A few weeks ago, we were setting up for a big community garage sale as a fundraiser to help finance a week-long training camp for teens at the state capitol. During set up, I spent more time chasing down the kids to help than actually working. The fundraiser was for them, not the adults, but the adults seemed to be doing all the work, and I was irritated, to say the least.
Holding a serving spoon with a glob of nacho cheese caked to it, I turned to the nearest child to ask that it be cleaned. Subconsciously, I expected her to comply, but it was clear the kids had their own agenda that day. They were there to socialize, and all parental orders distracted them from their real purpose.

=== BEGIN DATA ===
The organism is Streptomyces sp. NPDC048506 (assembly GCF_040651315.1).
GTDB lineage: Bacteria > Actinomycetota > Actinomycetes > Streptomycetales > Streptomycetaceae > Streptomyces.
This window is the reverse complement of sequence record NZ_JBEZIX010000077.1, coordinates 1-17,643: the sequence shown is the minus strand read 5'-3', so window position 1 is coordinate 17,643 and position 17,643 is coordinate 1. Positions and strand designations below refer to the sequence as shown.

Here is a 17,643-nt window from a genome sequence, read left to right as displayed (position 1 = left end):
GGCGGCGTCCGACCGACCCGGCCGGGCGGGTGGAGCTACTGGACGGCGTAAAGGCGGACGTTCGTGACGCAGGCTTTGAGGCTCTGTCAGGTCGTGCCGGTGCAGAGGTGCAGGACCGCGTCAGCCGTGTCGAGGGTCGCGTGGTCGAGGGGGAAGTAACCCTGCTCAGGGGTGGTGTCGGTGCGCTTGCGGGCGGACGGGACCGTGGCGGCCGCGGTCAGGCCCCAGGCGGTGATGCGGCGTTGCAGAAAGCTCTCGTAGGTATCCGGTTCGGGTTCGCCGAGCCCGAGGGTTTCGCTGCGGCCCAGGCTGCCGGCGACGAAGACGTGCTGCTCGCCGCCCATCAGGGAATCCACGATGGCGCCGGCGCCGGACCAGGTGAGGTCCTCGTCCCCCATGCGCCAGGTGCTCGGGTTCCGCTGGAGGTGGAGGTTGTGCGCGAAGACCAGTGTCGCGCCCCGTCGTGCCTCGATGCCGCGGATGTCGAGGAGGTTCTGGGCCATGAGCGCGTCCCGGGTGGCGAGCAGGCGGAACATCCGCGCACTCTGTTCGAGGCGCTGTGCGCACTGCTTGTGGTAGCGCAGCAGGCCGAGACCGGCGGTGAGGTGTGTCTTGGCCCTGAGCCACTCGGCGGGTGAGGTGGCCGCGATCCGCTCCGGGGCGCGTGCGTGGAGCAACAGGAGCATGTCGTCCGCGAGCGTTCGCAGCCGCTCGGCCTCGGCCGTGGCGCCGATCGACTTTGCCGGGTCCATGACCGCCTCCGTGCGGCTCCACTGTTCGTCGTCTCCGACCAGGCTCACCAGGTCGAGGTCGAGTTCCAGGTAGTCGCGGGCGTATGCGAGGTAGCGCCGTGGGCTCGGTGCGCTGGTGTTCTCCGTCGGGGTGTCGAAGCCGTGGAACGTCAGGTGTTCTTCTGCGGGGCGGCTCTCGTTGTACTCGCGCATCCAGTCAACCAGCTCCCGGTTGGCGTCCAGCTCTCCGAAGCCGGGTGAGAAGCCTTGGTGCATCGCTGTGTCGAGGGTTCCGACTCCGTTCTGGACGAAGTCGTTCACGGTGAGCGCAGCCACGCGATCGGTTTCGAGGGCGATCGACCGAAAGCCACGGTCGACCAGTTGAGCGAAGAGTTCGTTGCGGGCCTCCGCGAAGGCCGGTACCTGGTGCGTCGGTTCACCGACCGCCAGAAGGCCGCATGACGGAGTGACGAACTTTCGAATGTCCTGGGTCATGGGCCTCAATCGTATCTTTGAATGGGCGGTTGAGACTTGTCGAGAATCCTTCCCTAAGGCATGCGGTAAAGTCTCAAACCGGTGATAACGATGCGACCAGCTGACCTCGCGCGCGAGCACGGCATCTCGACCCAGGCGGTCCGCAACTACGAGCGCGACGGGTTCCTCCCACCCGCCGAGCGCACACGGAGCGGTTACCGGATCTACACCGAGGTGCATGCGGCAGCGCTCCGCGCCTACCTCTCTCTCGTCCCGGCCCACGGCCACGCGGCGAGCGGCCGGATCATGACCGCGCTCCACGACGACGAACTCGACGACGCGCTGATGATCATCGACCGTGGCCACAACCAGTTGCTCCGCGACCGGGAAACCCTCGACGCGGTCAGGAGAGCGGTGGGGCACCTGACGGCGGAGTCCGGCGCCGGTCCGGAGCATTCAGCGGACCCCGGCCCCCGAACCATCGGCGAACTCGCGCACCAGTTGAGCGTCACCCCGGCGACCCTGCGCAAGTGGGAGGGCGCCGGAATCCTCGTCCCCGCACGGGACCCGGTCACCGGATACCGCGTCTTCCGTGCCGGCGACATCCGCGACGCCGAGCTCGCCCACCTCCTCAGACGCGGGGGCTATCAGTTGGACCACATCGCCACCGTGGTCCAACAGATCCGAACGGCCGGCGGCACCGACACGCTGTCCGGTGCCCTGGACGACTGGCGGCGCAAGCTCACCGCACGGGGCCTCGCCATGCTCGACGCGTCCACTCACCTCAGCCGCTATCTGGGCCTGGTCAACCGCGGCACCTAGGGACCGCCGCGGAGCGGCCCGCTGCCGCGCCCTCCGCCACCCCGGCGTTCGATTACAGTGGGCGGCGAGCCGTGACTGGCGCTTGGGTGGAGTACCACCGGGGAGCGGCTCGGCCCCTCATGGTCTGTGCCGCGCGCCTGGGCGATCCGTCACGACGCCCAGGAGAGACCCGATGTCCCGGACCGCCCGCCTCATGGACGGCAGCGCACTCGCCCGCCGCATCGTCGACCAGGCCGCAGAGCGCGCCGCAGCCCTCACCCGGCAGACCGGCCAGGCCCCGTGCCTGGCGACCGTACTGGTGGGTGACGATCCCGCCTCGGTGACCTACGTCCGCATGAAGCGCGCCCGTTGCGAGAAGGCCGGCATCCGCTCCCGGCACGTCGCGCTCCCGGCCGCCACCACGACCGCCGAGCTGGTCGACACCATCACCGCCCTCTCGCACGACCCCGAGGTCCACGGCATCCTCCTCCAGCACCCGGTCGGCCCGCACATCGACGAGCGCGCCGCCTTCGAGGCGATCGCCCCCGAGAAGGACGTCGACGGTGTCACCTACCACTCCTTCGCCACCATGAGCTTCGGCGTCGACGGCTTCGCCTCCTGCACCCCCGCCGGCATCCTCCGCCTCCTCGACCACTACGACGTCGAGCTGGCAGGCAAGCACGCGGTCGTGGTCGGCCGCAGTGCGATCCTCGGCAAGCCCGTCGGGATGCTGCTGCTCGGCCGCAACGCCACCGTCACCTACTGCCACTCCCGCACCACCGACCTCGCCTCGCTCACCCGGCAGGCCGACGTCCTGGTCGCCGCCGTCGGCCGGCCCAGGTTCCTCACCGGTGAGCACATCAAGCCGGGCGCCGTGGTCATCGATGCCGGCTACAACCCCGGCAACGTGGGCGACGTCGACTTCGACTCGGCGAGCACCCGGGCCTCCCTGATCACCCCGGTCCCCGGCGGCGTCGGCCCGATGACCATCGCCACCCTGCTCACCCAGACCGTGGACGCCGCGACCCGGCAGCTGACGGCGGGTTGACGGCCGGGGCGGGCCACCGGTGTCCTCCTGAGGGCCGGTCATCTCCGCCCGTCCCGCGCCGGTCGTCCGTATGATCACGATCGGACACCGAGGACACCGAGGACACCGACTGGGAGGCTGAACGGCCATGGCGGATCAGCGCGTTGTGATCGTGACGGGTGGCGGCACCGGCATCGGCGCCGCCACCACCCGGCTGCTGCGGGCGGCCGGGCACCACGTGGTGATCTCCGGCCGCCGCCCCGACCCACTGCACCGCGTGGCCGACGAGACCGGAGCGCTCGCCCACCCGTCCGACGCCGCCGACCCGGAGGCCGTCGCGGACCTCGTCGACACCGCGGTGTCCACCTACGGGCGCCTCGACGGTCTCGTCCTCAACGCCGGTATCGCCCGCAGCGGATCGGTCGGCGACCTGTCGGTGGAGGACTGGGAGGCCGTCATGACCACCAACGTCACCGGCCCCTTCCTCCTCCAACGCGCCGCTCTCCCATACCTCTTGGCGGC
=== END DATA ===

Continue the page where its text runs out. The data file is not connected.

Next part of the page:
So there I was, searching for a teen, cheese-encrusted spoon in hand. Anna was closest to me, and at this point, my expectations had been set. I figured she’d take the spoon, shoulders subtly slumped at the faint disappointment of having to interrupt her conversation, and run off to the sink so she could hurry back and resume the real work of socializing.
Instead, she smiled and said, “Sure!” and reached out her hand to take the spoon. She was cheerful and unrushed, and everything about her body language said, “I have no other agenda right now but to serve you.”
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